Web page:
At Console & Associates, P.C., our consumer privacy lawyers monitor all security and data breaches to help affected consumers pursue their legal remedies. We offer free consultations to victims of data breaches and can explain your rights in clear, understandable terms so you can make an informed decision about how to proceed with your case. If you’ve been affected by the Convergent Outsourcing data breach or any other data security incident, Console & Associates, P.C., will investigate your case at no charge and offer you thorough advice about how to most effectively proceed with your case. If you decide to bring a case, we only get paid if you do. If your claim is successful, any legal fees are either paid by the defendant or come out of the funds recovered from the defendant. If your claim doesn’t result in a recovery, you will pay nothing.
Below is a copy of the initial data breach letter issued by Convergent Outsourcing, Inc. (the actual notice sent to consumers can be found here):
Convergent Outsourcing, Inc. (“Convergent”) is sending this letter as part of our commitment to privacy. Convergent performs debt collection services and, during the course of performing those services, receives personal information. We are contacting you regarding a security incident at Convergent which may have involved some of your personal information.1 We want you to understand what happened, what we are doing about it, the steps you can take to protect yourself, and how we can help you.
On June 17, 2022, we became aware of an interruption to certain services performed by Convergent affecting certain computer systems. We immediately began taking steps to secure our systems and launched an investigation to better understand the nature of the service interruption. We immediately took action to secure our systems, isolated any impacted servers against additional spread and severed the unauthorized actor’s access to our network and servers. We, with the assistance of third party experts, also expanded our investigation to search for and review any personal information on our systems that could have been accessed.
We discovered that an external actor gained unauthorized access to our systems and deployed a ransomware malware. The investigation also revealed that the unauthorized actor deployed certain data extraction tools on one storage drive that is used to save and share files internally.
What Information Was Involved.
Please note that we are providing this information in an abundance of caution, as the thorough investigation could not confirm your personal information was actually viewed by the unauthorized actor.
However, our investigation revealed the following personal information may have been involved in the unauthorized actor’s access of the internal drive referenced above: name, contact information, financial account number, and social security number.
What We Are Doing.
Convergent takes the confidentiality, privacy, and security of information in our care seriously. When we discovered the service interruption, we, with the assistance of third party experts, immediately deployed an array of containment and remediation steps.
We immediately took action to secure our systems and proactively managed our network to sever connectivity and prevent the movement of the unauthorized actor. We reset all passwords, and engaged third-party experts to assist with containment, removal, and restoration. We also coordinated with our clients and vendors to inform them of this event so they could deploy similar proactive measures on their own computer systems. We have since deployed additional cybersecurity measures and reviewed policies and procedures relating to data privacy and security to further harden our systems against future attacks.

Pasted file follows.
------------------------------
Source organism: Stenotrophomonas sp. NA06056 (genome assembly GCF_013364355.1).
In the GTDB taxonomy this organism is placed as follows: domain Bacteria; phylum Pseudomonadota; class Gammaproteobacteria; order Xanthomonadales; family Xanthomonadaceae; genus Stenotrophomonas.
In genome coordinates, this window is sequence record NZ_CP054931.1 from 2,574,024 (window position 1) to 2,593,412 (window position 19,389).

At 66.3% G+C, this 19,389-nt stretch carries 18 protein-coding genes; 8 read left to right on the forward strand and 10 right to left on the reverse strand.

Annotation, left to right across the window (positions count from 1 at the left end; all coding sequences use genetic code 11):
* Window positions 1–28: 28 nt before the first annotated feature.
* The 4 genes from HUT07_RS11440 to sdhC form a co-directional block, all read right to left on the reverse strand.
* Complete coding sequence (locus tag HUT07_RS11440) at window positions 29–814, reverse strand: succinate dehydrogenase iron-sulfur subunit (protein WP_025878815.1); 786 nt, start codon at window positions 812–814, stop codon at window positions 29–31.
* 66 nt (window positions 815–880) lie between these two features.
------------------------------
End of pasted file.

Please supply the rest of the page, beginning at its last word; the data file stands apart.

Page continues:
While the investigation has not revealed any misuse of your personal information, nor any attempts at fraud or identity theft, out of an abundance of caution, we are providing you with twelve months of credit monitoring and identity protection services through IDX at no cost to you. A description of the services and instructions on how to enroll can be found below in the What You Can Do section. Please note that you must complete the enrollment process yourself, as we are not permitted to enroll you in these services on your behalf.
What You Can Do.
While we are not aware of any misuse of your personal information, below is information about steps that an individual may take to protect against potential misuse of their personal information.
We encourage you to, as always, remain vigilant and monitor your account statements, insurance transactions, and free credit reports for potential fraud and identity theft, and promptly report any concerns. We also suggest you regularly review bills, notices, and statements. You should always be alert in monitoring account statements and transactions for fraud and identity theft, and promptly report any questionable or suspicious activity.
In addition, you may contact the Federal Trade Commission (“FTC”) or law enforcement, including your state Attorney General, to report incidents of identity theft or to learn about steps you can take to protect yourself from identity theft. To learn more, you can go to the FTC’s Website, at [Redacted], or call the FTC, at (877) IDTHEFT (438-4338) or write to Federal Trade Commission, Consumer Response Center, 600 Pennsylvania Avenue, NW, Washington, DC 20580.
For More Information.
If you have questions about this letter, please call 1-833-814-1691 toll-free Monday through Friday from 9 am – 9 pm Eastern Time, or go to [Redacted]. The toll free number and website have been created to answer your questions about the incident and to help you enroll in identity theft and credit monitoring services.
We sincerely apologize for the worry and inconvenience this matter may cause. Convergent is committed to continued transparency and support for those potentially impacted by the incident.